Contrary to popular belief, St Peter’s Basilica isn’t the cathedral of Rome. This honor goes to “the Cathedral Archbasilica of the Most Holy Savior and St John the Baptist and St John the Evangelist at the Lateran.” Quite the mouthful, but the church is more commonly known as the St John Lateran’s Basilica or Basilica di San Giovanni in Laterano. The basilica is the most important of the four major basilicas in Rome, and on top of that, it’s the seat of the Bishop of Rome—the Pope himself—and considered one of the most important Catholic church in the world.
Although one might think so, St John Lateran isn’t a person. The church is named after its location at the Lateran Palace, ancient seat of the noble Roman Laterni family and later the main papal residence. When the palace came into the hands of Constantine, the first Christian emperor, he soon donated the property to the church. Through fires, earthquakes, wars and much rebuilding, it remained the place where popes were consecrated. The present cathedral underwent a final remodeling in 1646, and although it has had a turbulent history, the church retained its original plan, which is made up by two aisles and a semi-circular apse.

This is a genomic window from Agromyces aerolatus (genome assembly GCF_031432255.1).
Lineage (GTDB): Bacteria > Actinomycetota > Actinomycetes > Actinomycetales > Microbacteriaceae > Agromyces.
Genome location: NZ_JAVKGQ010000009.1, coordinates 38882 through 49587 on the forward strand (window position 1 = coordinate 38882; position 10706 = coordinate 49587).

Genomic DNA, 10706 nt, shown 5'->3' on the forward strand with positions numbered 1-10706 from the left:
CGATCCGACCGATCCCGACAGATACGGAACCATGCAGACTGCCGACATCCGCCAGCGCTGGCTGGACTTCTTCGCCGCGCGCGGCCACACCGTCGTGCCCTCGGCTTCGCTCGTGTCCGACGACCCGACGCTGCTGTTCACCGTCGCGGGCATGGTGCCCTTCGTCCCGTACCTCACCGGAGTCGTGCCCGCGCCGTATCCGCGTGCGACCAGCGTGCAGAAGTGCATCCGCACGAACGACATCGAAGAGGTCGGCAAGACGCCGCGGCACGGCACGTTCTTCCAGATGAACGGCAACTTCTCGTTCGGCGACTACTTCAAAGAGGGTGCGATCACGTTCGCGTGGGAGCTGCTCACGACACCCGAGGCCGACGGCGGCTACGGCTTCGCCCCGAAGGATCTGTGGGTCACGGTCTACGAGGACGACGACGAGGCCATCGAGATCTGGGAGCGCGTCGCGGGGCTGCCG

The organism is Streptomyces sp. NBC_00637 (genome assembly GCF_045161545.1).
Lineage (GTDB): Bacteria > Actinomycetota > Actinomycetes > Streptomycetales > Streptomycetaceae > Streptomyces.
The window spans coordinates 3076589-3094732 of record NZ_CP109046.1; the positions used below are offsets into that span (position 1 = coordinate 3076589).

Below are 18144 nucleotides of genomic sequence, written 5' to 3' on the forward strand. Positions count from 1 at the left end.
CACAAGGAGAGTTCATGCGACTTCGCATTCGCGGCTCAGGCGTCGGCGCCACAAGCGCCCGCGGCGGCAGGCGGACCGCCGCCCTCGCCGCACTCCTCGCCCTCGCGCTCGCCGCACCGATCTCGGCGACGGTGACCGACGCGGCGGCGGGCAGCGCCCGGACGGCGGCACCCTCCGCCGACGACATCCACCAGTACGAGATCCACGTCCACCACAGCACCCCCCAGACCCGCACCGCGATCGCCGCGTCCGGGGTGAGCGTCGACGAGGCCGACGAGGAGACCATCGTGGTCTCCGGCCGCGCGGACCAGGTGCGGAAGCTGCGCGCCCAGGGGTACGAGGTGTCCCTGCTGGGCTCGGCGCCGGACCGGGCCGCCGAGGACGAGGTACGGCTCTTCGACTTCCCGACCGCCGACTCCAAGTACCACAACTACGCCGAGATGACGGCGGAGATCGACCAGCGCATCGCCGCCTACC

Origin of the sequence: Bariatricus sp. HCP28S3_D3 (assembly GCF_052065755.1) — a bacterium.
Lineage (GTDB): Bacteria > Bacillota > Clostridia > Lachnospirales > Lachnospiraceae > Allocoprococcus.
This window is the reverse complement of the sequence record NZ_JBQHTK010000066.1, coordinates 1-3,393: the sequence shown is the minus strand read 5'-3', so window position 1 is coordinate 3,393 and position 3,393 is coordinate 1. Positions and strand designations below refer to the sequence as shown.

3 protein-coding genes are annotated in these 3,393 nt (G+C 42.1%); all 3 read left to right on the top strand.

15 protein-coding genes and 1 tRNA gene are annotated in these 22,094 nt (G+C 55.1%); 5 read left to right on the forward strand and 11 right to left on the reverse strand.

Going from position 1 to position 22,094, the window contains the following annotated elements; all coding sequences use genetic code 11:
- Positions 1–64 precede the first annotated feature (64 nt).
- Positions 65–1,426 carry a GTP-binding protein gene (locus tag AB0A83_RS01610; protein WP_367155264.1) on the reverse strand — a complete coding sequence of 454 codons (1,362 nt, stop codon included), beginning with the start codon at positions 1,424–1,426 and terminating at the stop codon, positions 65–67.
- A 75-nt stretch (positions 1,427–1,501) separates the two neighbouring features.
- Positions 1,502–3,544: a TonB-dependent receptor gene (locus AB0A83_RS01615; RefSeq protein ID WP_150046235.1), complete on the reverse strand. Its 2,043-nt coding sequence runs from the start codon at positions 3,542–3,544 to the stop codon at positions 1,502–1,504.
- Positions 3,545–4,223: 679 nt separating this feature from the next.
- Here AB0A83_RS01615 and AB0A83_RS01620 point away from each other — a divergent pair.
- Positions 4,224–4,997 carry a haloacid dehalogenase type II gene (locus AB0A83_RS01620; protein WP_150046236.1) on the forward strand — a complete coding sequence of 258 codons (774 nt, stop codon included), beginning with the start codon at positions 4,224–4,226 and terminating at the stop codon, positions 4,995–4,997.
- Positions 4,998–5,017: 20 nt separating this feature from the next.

Apart from the six remaining papal tombs and the inlay stonework in the medieval Cosmatesque style covering the church in intricate mosaics of glass and marble, the main features of St John Lateran’s Basilica are the 12 apostles. Twelve niches were created by the church’s architect Borromini and then filled with life-sized statues of the apostles by the most notable sculptors of the period.